Friday, June 28, 2019

Understanding The FDA Warning About Grain-Free Diets Made With Legumes And Canine Dilated Myopathy

What does the FDA's statement about grain-free diets for dogs mean and what should you feed your pets? The FDA is researching the connection primarily between "certain diets" and canine dilated cardiomyopathy. As a pet owner, the best thing you can do is read the actual FDA source report and compare your brand to those cases that were reported. If you follow Ask Ariel's newsletter and our posts, we have consistently stated that starchy carbohydrates, especially legumes, can lead to all types of health issues ranging from digestive problems, skin problems, diabetes and immune issues. We are big proponents of raw frozen diets made with species-appropriate food such as meat, poultry, fish, vegetables and omega 3s. Some pets with pancreatitis, liver or kidney disease can benefit from a small amount of sweet potatoes in their diet to control protein and fat levels but that is the EXCEPTION not the rule.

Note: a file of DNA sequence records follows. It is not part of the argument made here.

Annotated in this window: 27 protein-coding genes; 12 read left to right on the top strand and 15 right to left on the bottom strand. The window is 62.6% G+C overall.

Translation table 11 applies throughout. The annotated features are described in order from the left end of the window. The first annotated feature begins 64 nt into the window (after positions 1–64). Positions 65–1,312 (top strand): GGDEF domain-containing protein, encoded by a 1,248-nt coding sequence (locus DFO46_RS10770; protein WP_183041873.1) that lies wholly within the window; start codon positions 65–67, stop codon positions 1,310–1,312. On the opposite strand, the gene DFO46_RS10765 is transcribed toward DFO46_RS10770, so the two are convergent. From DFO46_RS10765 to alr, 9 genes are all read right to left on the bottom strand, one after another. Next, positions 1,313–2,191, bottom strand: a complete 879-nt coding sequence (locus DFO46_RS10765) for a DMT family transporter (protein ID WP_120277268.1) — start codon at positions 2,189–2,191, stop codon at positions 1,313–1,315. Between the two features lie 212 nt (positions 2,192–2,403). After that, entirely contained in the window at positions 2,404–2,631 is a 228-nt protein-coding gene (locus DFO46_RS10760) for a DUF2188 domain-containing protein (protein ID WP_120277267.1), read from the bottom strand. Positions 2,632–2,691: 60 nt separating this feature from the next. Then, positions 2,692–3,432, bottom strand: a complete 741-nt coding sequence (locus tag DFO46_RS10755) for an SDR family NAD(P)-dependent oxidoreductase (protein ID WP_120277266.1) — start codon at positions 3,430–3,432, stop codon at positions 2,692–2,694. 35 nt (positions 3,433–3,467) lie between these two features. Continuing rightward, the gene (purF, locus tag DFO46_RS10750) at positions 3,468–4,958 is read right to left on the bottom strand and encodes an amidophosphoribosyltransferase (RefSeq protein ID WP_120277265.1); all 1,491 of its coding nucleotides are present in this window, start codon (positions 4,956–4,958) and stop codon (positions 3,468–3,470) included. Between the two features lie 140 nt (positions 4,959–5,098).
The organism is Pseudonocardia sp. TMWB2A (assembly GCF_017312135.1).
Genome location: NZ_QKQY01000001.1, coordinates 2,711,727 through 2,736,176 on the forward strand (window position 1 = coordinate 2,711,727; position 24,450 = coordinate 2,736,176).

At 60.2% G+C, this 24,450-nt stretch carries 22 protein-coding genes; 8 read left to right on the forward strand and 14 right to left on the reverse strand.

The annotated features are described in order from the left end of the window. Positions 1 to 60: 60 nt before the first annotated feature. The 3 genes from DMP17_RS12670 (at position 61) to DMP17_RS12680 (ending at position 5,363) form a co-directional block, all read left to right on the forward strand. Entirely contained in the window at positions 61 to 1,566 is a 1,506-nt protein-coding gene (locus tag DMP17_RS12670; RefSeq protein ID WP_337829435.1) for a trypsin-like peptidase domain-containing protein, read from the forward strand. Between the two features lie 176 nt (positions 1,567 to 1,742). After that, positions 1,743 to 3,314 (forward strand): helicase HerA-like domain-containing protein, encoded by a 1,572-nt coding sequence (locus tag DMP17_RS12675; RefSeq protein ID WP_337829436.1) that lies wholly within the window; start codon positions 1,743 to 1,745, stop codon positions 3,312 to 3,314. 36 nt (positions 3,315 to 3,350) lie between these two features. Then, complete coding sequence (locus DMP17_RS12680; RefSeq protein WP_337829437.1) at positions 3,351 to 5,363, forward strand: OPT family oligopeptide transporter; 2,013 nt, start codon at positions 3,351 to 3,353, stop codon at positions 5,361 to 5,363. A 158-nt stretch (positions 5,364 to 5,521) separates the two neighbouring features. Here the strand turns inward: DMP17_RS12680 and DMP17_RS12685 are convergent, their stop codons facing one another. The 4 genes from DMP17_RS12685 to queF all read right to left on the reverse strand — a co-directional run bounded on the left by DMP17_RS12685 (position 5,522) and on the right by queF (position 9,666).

In the big rush to replace pro-inflammatory grains in dry food with another substitute filler, the hot new food option was legumes (e.g. chickpeas, beans, peas, soy, etc). Legumes are hard to digest, low in nutritional value, contain phytates (interfere with absorption of minerals), are high in carbohydrates (e.g. sugar) and contain pro-inflammatory lectins .. why would that be beneficial for dogs and cats? And now there appears to be a link between pets consuming legumes, taurine absorption and DCM.
Unfortunately as this is being reported the term "grain-free diets" is being tossed around as though that is the cause of this heart disease discovery. Please replace the term grain-free with "dry kibble made with legumes".....Grain-free diets as in canned food (made without legumes), freeze dried raw and frozen raw are still wonderful food options for pets.